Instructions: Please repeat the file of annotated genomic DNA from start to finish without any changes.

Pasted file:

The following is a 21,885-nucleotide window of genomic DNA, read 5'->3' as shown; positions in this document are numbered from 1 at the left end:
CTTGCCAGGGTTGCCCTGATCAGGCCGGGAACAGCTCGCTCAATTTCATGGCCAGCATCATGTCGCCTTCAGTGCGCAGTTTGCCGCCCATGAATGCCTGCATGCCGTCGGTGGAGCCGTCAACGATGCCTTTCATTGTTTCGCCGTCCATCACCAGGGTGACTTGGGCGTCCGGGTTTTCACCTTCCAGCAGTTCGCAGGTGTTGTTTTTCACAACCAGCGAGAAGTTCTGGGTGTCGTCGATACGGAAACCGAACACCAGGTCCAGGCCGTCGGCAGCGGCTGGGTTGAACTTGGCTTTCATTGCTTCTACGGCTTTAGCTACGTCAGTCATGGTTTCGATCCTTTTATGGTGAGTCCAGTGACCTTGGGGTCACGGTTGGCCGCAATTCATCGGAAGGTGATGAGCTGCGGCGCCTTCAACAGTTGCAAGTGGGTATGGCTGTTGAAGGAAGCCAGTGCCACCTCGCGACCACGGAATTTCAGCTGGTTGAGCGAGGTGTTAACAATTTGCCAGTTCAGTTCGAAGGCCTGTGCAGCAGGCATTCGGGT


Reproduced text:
The following is a 21,885-nucleotide window of genomic DNA, read 5'->3' as shown; positions in this document are numbered from 1 at the left end:
CTTGCCAGGGTTGCCCTGATCAGGCCGGGAACAGCTCGCTCAATTTCATGGCCAGCATCATGTCGCCTTCAGTGCGCAGTTTGCCGCCCATGAATGCCTGCATGCCGTCGGTGGAGCCGTCAACGATGCCTTTCATTGTTTCGCCGTCCATCACCAGGGTGACTTGGGCGTCCGGGTTTTCACCTTCCAGCAGTTCGCAGGTGTTGTTTTTCACAACCAGCGAGAAGTTCTGGGTGTCGTCGATACGGAAACCGAACACCAGGTCCAGGCCGTCGGCAGCGGCTGGGTTGAACTTGGCTTTCATTGCTTCTACGGCTTTAGCTACGTCAGTCATGGTTTCGATCCTTTTATGGTGAGTCCAGTGACCTTGGGGTCACGGTTGGCCGCAATTCATCGGAAGGTGATGAGCTGCGGCGCCTTCAACAGTTGCAAGTGGGTATGGCTGTTGAAGGAAGCCAGTGCCACCTCGCGACCACGGAATTTCAGCTGGTTGAGCGAGGTGTTAACAATTTGCCAGTTCAGTTCGAAGGCCTGTGCAGCAGGCATTCGGGT